“He said: ‘Bro, I know you’ve been a huge supporter of me and you’ve always been there for me, but am I making the right decision?’” Na recalled. “I said: ‘Danny, I can keep telling you how good this is and how good this product is, how exciting it is out there, but you have to see it for yourself. But I promise you, you’re making the right decision.’”
Said Lee: “He could see that my game is so close to being great, but he told me that this environment of LIV Golf is probably better for me than staying out on the PGA Tour.”
Ultimately, Lee trusted that his friend was steering him in the right direction — just as he has in recent years when times were tough and Lee needed a sounding board or a dose of reality.
“When I struggle with my game or my life, sometimes I call Kevin or I’ll go to his place and ask for his advice,” Lee said. “When Kevin thinks he’s your friend, he’s one of the nicest guys. He wouldn’t lie about anything or make me feel good to see something. He’ll tell me what’s up straight away.”
At the season-opening LIV Golf Mayakoba, Lee opened with consecutive rounds of even par before fading on the final day when he hit just three fairways. But perhaps the most important takeaway from that week in Mexico was getting an understanding of the team dynamic that’s such a vital part of the LIV Golf player experience.
He realised that every bogey has consequences beyond just his own individual score. That his teammates need him to perform, and that no matter how he stood on the individual leaderboard, every shot still matters for the team score. Lee even joked this week that when he makes a bogey now, Na’s face pops up in his head.
That’s exactly what Lee needed. To get outside his own bubble and become a part of a golfing family. He’s eager to spend time on the range or practice rounds with his new teammates. He said he’s “never practiced that much in my life” since joining LIV. He finds himself looking at leaderboards and checking out his team’s standing instead of his own position — a common refrain among the 48 players in the field.
“I made probably the best decision to play on LIV Golf,” Lee said. “You get to play with the best in the world, and there’s a team aspect. It just teaches me how important each shot is out there because there’s a team involved. It doesn’t matter if you’re having a bad day or a good day.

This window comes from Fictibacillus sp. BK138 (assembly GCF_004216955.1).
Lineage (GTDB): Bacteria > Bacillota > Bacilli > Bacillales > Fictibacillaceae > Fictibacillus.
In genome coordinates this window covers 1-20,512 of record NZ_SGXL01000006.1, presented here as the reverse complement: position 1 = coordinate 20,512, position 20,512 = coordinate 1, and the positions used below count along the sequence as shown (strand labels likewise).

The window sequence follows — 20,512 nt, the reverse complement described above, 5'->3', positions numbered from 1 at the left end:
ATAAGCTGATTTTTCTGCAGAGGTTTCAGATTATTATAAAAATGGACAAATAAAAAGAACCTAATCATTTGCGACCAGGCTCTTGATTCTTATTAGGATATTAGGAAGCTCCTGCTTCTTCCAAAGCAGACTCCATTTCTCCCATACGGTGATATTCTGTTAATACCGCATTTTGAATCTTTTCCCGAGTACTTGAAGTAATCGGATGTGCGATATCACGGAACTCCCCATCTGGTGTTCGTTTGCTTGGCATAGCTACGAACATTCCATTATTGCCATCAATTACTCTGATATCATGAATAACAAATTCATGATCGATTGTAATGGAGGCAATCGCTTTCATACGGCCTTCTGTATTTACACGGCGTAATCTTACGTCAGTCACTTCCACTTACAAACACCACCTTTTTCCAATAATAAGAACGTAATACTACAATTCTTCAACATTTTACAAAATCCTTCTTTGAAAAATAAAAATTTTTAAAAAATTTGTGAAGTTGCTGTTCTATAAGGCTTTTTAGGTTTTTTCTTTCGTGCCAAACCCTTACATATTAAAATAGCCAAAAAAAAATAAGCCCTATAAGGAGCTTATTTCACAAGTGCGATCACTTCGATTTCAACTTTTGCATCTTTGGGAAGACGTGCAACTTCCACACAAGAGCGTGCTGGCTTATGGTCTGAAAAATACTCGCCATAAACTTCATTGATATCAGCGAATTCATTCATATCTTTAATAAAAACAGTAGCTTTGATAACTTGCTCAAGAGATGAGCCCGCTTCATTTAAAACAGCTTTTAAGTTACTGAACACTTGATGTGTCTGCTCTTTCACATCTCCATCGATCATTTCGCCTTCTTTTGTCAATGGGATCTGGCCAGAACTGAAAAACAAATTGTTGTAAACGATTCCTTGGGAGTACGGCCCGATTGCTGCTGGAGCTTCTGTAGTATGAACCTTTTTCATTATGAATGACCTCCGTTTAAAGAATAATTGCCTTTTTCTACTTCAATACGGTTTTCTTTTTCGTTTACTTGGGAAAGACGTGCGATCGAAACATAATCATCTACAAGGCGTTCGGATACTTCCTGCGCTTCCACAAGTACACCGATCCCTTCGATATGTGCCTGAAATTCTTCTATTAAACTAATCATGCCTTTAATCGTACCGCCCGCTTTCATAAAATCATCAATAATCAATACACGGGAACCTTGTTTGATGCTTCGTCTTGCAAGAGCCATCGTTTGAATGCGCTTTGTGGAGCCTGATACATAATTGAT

“It’s a little different than what I grew up playing in, but I love it out here. It’s awesome.”
Still, the final three holes that Lee played Sunday at The Gallery had no impact on the team’s outcome. It came during the four-man playoff to decide the individual trophy. The Iron Heads had already clinched third place on the team leaderboard, their first podium finish.
Even as his teammates waited at the 18th green to cheer him on, Lee was theoretically just playing for his own glory.
On the second playoff hole, after a brilliant approach inside 10 feet, Lee had a chance to win with a birdie but missed the putt. He called himself an idiot — but he didn’t dwell on the lost opportunity like he might have in recent years.
On his next trip down 18, his approach landed pin-high but to the right, off the green near the stands. Despite knowing par would keep him alive in the playoff, Lee still played an aggressive stroke. His putt had steam on it but clanged against the pin and dropped in for the win.
He thrust both arms in the air and let out a yell. His teammates quickly embraced him. For a golfer who wondered if he’d ever win again, it was a great way to wash off the last few years of frustration.
The key, though, is that even in the playoff, even with the outcome only impacting his own fate and nobody else’s, Lee felt the comfort of playing for a team. While he doesn’t want to let down his team, he also knows that a support system now exists to help him handle any negative moments. Soft landings for any failures.
“Even if I happen to miss that putt and lose in a playoff, my team is going to just say it’s OK, you can do it next time,” Lee said. “There’s a place I can go somewhere for disappointment.
“I’m just really happy to do something special in front of my team and make our team proud. … I’m just trying to prove Kevin was right, that Kevin made a right decision to pick me.”